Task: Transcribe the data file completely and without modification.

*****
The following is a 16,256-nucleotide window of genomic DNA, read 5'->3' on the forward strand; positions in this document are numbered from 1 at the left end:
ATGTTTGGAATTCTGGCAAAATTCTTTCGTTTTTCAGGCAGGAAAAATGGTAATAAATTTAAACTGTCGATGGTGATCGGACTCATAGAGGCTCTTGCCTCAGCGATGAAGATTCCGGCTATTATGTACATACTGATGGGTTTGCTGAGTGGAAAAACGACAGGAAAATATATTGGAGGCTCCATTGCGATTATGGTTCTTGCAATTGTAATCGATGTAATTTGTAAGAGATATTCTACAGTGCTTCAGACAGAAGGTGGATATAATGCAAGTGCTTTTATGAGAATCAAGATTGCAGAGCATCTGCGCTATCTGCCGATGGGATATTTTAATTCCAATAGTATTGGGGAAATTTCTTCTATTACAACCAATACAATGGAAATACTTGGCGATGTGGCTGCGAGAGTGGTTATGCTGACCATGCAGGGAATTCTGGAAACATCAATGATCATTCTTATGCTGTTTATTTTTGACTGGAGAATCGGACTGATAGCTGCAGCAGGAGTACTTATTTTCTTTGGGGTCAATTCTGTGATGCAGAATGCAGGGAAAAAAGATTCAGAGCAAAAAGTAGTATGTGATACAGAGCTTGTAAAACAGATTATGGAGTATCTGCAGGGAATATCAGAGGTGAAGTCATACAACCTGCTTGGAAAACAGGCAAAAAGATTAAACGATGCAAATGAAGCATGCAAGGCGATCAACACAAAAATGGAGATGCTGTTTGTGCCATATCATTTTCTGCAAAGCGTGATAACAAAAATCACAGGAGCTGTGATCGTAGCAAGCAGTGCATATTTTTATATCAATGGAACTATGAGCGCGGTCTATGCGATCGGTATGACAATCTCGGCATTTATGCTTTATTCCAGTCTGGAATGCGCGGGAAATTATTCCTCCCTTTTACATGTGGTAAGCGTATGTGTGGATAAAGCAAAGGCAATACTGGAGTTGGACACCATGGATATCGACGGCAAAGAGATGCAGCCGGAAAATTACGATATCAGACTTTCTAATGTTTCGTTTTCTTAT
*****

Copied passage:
The following is a 16,256-nucleotide window of genomic DNA, read 5'->3' on the forward strand; positions in this document are numbered from 1 at the left end:
ATGTTTGGAATTCTGGCAAAATTCTTTCGTTTTTCAGGCAGGAAAAATGGTAATAAATTTAAACTGTCGATGGTGATCGGACTCATAGAGGCTCTTGCCTCAGCGATGAAGATTCCGGCTATTATGTACATACTGATGGGTTTGCTGAGTGGAAAAACGACAGGAAAATATATTGGAGGCTCCATTGCGATTATGGTTCTTGCAATTGTAATCGATGTAATTTGTAAGAGATATTCTACAGTGCTTCAGACAGAAGGTGGATATAATGCAAGTGCTTTTATGAGAATCAAGATTGCAGAGCATCTGCGCTATCTGCCGATGGGATATTTTAATTCCAATAGTATTGGGGAAATTTCTTCTATTACAACCAATACAATGGAAATACTTGGCGATGTGGCTGCGAGAGTGGTTATGCTGACCATGCAGGGAATTCTGGAAACATCAATGATCATTCTTATGCTGTTTATTTTTGACTGGAGAATCGGACTGATAGCTGCAGCAGGAGTACTTATTTTCTTTGGGGTCAATTCTGTGATGCAGAATGCAGGGAAAAAAGATTCAGAGCAAAAAGTAGTATGTGATACAGAGCTTGTAAAACAGATTATGGAGTATCTGCAGGGAATATCAGAGGTGAAGTCATACAACCTGCTTGGAAAACAGGCAAAAAGATTAAACGATGCAAATGAAGCATGCAAGGCGATCAACACAAAAATGGAGATGCTGTTTGTGCCATATCATTTTCTGCAAAGCGTGATAACAAAAATCACAGGAGCTGTGATCGTAGCAAGCAGTGCATATTTTTATATCAATGGAACTATGAGCGCGGTCTATGCGATCGGTATGACAATCTCGGCATTTATGCTTTATTCCAGTCTGGAATGCGCGGGAAATTATTCCTCCCTTTTACATGTGGTAAGCGTATGTGTGGATAAAGCAAAGGCAATACTGGAGTTGGACACCATGGATATCGACGGCAAAGAGATGCAGCCGGAAAATTACGATATCAGACTTTCTAATGTTTCGTTTTCTTAT